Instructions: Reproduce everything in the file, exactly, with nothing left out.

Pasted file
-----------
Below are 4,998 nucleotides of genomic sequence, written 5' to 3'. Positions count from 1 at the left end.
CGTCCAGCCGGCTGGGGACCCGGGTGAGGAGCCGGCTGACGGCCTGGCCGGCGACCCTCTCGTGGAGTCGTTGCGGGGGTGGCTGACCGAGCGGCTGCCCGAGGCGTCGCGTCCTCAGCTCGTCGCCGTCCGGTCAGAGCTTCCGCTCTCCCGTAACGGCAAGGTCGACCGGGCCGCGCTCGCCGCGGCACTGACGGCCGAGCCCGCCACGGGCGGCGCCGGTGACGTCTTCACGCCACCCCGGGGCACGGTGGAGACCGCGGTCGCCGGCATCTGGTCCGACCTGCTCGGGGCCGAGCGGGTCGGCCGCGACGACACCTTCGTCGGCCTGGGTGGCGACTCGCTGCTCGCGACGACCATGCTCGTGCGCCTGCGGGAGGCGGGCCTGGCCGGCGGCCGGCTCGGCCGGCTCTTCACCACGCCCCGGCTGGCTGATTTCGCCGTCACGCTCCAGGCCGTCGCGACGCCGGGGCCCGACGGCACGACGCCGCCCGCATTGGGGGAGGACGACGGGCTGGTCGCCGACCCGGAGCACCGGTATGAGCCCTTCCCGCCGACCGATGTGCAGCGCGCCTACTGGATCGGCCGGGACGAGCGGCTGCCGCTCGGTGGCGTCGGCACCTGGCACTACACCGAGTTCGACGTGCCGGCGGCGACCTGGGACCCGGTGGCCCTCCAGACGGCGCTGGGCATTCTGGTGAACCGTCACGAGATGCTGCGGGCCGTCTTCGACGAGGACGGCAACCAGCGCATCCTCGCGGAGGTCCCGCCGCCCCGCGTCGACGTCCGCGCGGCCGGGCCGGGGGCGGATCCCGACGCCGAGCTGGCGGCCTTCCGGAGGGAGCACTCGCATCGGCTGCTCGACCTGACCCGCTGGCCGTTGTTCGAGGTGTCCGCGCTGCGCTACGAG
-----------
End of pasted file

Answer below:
Below are 4,998 nucleotides of genomic sequence, written 5' to 3'. Positions count from 1 at the left end.
CGTCCAGCCGGCTGGGGACCCGGGTGAGGAGCCGGCTGACGGCCTGGCCGGCGACCCTCTCGTGGAGTCGTTGCGGGGGTGGCTGACCGAGCGGCTGCCCGAGGCGTCGCGTCCTCAGCTCGTCGCCGTCCGGTCAGAGCTTCCGCTCTCCCGTAACGGCAAGGTCGACCGGGCCGCGCTCGCCGCGGCACTGACGGCCGAGCCCGCCACGGGCGGCGCCGGTGACGTCTTCACGCCACCCCGGGGCACGGTGGAGACCGCGGTCGCCGGCATCTGGTCCGACCTGCTCGGGGCCGAGCGGGTCGGCCGCGACGACACCTTCGTCGGCCTGGGTGGCGACTCGCTGCTCGCGACGACCATGCTCGTGCGCCTGCGGGAGGCGGGCCTGGCCGGCGGCCGGCTCGGCCGGCTCTTCACCACGCCCCGGCTGGCTGATTTCGCCGTCACGCTCCAGGCCGTCGCGACGCCGGGGCCCGACGGCACGACGCCGCCCGCATTGGGGGAGGACGACGGGCTGGTCGCCGACCCGGAGCACCGGTATGAGCCCTTCCCGCCGACCGATGTGCAGCGCGCCTACTGGATCGGCCGGGACGAGCGGCTGCCGCTCGGTGGCGTCGGCACCTGGCACTACACCGAGTTCGACGTGCCGGCGGCGACCTGGGACCCGGTGGCCCTCCAGACGGCGCTGGGCATTCTGGTGAACCGTCACGAGATGCTGCGGGCCGTCTTCGACGAGGACGGCAACCAGCGCATCCTCGCGGAGGTCCCGCCGCCCCGCGTCGACGTCCGCGCGGCCGGGCCGGGGGCGGATCCCGACGCCGAGCTGGCGGCCTTCCGGAGGGAGCACTCGCATCGGCTGCTCGACCTGACCCGCTGGCCGTTGTTCGAGGTGTCCGCGCTGCGCTACGAG